“Thank you so much,” the woman said.
“It’s a pleasure to meet you,” Miss Carrie said, shaking the woman’s hand. “We really love having Mei in the classroom.”
Doctor Strickland kept tickling Mei until the door to the Montessori cycled closed behind them. Then Mei caught her breath.
“She’s waiting for us,” Doctor Strickland said. “We’re taking you to her right now.”
The newer hallways of Ganymede were wide and lush and the air recyclers barely ran. The knife-thin blades of areca palm fronds spilled up and out from dozens of hydroponic planters. The broad yellow-green striated leaves of devil’s ivy spilled down the walls. The dark green primitive leaves of Mother-in-Law’s Tongue thrust up beneath them both. Full-spectrum LEDs glowed white-gold. Daddy said it was just what sunlight looked like on Earth, and Mei pictured that planet as a huge complicated network of plants and hallways with the sun running in lines above them in a bright blue ceiling-sky, and you could climb over the walls and end up anywhere.
Mei leaned her head on Doctor Strickland’s shoulder, looking over his back and naming each plant as they passed. Sansevieria trifasciata. Epipremnum aureum. Getting the names right always made Daddy grin. When she did it by herself, it made her body feel calmer.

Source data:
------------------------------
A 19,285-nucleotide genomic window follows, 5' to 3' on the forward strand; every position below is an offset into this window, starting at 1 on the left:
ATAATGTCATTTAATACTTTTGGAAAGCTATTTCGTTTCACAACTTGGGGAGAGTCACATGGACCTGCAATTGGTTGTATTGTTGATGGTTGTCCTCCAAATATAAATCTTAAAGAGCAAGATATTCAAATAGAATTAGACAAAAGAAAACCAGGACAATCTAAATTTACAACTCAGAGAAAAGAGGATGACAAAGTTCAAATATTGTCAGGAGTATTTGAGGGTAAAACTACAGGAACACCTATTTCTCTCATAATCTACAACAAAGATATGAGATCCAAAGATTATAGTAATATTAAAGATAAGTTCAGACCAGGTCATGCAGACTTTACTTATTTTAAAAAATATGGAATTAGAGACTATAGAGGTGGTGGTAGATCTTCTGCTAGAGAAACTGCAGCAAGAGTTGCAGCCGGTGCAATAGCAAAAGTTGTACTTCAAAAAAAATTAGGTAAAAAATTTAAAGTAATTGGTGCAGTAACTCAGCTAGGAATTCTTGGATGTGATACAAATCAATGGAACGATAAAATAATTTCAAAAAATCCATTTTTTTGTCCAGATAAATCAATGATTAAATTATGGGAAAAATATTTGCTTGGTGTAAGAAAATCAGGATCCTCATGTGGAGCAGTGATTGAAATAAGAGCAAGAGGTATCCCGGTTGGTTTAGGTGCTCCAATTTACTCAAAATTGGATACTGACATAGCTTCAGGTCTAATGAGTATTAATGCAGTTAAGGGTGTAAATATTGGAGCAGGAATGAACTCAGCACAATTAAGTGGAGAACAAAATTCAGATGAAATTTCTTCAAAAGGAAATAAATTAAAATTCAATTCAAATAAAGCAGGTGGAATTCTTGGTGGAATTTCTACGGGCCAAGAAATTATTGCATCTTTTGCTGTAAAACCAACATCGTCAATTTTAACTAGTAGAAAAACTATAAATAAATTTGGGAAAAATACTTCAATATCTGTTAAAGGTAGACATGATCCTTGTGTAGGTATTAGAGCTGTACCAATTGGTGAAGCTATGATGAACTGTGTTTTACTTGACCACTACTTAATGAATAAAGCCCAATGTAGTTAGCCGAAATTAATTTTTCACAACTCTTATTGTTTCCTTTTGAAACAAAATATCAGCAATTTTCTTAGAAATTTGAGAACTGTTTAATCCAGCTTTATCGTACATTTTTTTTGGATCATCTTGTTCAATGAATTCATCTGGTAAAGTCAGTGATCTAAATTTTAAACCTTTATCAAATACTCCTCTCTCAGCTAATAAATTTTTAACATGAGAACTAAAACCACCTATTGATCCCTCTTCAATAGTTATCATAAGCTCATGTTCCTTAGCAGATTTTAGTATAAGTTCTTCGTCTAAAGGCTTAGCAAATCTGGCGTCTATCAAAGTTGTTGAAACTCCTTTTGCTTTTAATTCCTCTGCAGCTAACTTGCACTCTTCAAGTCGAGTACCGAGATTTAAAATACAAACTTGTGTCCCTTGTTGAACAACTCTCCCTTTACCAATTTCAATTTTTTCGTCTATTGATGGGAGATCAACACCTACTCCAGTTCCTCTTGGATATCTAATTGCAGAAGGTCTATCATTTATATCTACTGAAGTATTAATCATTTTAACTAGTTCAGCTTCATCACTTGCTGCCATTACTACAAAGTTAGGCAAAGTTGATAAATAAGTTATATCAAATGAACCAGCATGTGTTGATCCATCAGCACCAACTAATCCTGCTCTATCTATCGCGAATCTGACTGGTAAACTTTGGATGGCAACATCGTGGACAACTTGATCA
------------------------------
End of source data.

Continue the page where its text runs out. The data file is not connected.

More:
“More?” the woman asked. She was pretty, but Mei didn’t like her voice.
“No,” Doctor Strickland
“Chysalidocarpus lutenscens,” Mei said.
“All right,” the woman said, and then again, more softly: “All right.”
The closer to the surface they got, the narrower the corridors became. The older hallways seemed dirtier even though there really wasn’t any dirt on them. It was just that they were more used up. The quarters and labs near the surface were where Mei’s grandparents had lived when they’d come to Ganymede. Back then, there hadn’t been anything deeper. The air up there smelled funny, and the recyclers always had to run, humming and thumping.
The grown-ups didn’t talk to each other, but every now and then Doctor Strickland would remember Mei was there and ask her questions: What was her favorite cartoon on the station feed? Who was her best friend in school? What kinds of food did she eat for lunch that day? Mei expected him to start asking the other questions, the ones he always asked next, and she had her answers ready.
Does your throat feel scratchy? No.
Did you wake up sweaty? No.